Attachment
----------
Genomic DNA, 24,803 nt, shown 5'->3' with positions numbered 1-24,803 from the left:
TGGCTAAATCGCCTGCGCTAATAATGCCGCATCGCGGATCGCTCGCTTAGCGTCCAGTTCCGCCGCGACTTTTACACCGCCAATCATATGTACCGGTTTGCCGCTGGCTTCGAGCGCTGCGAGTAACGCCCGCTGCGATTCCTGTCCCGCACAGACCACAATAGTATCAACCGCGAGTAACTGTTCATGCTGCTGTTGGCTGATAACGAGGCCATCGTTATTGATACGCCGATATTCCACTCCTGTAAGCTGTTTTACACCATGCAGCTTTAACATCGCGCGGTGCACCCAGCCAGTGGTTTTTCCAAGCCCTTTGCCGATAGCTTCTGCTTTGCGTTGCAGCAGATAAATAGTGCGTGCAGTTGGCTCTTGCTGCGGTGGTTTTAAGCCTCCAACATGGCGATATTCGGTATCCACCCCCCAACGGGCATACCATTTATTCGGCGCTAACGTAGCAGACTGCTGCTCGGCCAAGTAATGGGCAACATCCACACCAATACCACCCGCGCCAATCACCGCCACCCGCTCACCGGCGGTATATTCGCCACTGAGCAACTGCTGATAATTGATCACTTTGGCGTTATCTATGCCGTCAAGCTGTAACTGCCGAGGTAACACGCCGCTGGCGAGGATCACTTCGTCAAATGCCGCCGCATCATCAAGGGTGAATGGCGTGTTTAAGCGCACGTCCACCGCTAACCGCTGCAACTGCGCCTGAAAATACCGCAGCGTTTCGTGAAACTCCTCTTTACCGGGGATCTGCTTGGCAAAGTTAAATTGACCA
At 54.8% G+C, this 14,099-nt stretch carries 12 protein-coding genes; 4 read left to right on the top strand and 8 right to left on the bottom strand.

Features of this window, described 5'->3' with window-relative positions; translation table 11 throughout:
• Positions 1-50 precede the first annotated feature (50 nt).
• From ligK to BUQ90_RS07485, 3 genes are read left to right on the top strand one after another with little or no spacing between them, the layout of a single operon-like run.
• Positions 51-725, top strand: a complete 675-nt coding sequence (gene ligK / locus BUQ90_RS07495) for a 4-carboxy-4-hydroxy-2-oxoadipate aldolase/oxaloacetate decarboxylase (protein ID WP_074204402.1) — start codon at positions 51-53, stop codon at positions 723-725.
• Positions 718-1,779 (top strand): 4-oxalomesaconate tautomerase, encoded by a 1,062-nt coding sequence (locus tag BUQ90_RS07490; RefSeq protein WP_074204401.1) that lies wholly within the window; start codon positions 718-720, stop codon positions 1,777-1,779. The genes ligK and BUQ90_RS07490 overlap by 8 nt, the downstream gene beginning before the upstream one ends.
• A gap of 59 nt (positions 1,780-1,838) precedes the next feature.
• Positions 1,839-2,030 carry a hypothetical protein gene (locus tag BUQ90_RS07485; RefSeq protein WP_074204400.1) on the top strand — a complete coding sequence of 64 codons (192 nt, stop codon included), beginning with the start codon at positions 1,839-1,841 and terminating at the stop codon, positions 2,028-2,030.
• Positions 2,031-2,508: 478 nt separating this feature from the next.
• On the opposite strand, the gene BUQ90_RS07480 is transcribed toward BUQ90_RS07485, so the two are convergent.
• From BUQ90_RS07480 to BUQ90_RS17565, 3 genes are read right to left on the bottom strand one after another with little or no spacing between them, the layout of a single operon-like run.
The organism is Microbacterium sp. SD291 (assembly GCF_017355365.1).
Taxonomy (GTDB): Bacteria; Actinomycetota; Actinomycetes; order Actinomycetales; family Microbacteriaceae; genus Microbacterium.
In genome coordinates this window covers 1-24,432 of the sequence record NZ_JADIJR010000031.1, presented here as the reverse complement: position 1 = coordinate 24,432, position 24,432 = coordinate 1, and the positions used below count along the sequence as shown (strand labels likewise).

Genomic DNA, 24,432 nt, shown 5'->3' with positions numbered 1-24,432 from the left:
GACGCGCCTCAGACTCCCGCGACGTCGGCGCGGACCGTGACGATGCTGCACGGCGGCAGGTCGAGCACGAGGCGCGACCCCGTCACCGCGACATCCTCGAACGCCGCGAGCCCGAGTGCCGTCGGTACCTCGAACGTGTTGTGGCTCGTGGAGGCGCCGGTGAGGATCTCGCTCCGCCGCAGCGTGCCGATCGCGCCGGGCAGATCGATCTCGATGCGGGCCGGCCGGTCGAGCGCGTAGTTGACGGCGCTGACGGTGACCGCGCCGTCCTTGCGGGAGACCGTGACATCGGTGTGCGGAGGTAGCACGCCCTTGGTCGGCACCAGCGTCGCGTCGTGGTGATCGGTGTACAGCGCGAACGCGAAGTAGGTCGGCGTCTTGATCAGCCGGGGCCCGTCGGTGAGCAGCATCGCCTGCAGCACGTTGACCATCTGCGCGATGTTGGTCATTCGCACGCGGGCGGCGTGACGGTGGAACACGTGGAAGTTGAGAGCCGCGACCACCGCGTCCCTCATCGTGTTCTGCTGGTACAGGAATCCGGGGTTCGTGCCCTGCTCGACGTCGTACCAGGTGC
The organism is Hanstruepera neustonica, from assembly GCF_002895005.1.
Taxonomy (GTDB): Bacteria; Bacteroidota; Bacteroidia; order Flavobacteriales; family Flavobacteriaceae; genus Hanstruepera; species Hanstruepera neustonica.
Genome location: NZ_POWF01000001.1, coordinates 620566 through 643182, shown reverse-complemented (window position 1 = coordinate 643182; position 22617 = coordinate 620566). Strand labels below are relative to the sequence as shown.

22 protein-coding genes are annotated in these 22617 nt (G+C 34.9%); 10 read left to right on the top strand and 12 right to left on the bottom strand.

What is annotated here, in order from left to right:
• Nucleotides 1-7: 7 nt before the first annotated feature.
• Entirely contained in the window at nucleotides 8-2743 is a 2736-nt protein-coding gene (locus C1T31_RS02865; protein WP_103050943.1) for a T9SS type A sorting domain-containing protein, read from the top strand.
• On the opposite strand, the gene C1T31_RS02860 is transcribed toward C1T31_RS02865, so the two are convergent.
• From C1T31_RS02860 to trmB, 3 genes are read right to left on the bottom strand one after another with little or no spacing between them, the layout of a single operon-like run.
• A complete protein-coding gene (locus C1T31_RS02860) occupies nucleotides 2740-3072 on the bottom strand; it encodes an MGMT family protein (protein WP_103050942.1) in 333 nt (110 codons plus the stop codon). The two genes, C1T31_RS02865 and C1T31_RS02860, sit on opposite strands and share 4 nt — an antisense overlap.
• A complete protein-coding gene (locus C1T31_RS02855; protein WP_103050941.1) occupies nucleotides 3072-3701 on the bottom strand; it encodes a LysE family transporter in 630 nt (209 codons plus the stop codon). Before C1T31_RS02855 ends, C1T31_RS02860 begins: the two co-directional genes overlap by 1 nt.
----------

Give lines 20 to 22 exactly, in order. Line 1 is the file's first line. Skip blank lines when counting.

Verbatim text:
Taxonomy (GTDB): Bacteria; Bacteroidota; Bacteroidia; order Flavobacteriales; family Flavobacteriaceae; genus Hanstruepera; species Hanstruepera neustonica.
Genome location: NZ_POWF01000001.1, coordinates 620566 through 643182, shown reverse-complemented (window position 1 = coordinate 643182; position 22617 = coordinate 620566). Strand labels below are relative to the sequence as shown.

22 protein-coding genes are annotated in these 22617 nt (G+C 34.9%); 10 read left to right on the top strand and 12 right to left on the bottom strand.